With the onset of longer rallies, point development and strategy have become tennis’s most unspoken skills. During these elongated rallies, the top players think five or six strokes ahead to turn the point in their favor.
After playing in his first main draw ATP match in the Winston-Salem Open, a 6-4, 6-4 loss to No. 108 Aleksandr Nedovyesov, Giron discussed the biggest difference between top NCAA players and professional players, “[The ATP players are] there point in and point out. They won’t hand you free points.”
While the temperamental Giron hit a harder and cleaner ball than Nedovyesov, the wiry Kazakh kept Giron off balance by angling him off the court on his weaker, backhand wing. Nedovyesov frequently played biting, low backhand slices to keep the ball out of Giron’s preferred strike zone. These subtle strategies forced mistakes and got Giron flustered and impatient. “You have to make sure you focus and know that they’re gonna come after you and you need to come back and take care of business,” he said.
After years of preparation, the backwards hat-wearing California kid still has some work to do, but proved he has the game to compete at the ATP level, “Now I know that I have reached the top [in the NCAA] and can move on to the bigger ocean.”
Fittingly, the premiere match on the first day of the Winston-Salem Open was between a college legend and a budding college star. The match featured Bradley Klahn, a four year player at Stanford, and the incoming freshman at Wake Forest, Noah Rubin, playing in his first ATP match. Under the stadium lights, Rubin displayed electrifying quickness and maturity beyond his years. The boisterous crowd chanted his name, but Klahn’s overpowering lefty forehand and guile were too tall a task. The 24-year-old dinked and dunked on his backhand in order to set-up, load, and fire, on his forehand. Klahn won the match in a third set tiebreaker.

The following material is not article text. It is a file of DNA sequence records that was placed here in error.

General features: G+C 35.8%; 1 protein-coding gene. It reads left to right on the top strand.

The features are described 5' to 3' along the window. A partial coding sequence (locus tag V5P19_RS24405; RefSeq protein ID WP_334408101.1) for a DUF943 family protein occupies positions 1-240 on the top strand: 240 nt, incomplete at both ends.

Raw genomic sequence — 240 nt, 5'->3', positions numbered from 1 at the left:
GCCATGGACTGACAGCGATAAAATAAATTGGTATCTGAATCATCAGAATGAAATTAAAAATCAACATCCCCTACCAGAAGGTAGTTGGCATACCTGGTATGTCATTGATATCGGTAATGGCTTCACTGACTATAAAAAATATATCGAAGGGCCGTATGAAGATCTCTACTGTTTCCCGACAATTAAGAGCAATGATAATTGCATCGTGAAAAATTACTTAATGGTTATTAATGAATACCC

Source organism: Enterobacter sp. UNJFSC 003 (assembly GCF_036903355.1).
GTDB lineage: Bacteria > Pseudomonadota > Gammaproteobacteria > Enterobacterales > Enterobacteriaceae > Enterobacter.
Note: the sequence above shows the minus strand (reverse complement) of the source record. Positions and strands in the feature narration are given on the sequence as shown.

When asked about his college experience in comparison to going straight pro, the exhausted Klahn took a deep breath and exhaled. His eyes lit up and his dimples emerged. In a calm California tone, Klahn said, “I think college was great for me. Well, I wasn’t ready to go pro out of high school. But I loved the college atmosphere… I lived a normal life outside of tennis. It put balance in my life.”
The poised Rubin was visibly disappointed, but the bearded 18-year-old felt his performance proved his ability, “I can play with these players. If people didn’t know that then I proved that today.”
Reading through his confidence, some entertained the idea that Rubin should forgo college. Rubin, however, quickly backpedaled and thought about the data he analyzed with his coach and his dad. Only one teenager- Rafael Nadal- has won a Grand Slam since Pete Sampras in 1990. Rubin slammed the door shut and reiterated, “I am still in developmental process. There is a lot to learn. I can still grow as a person and player.”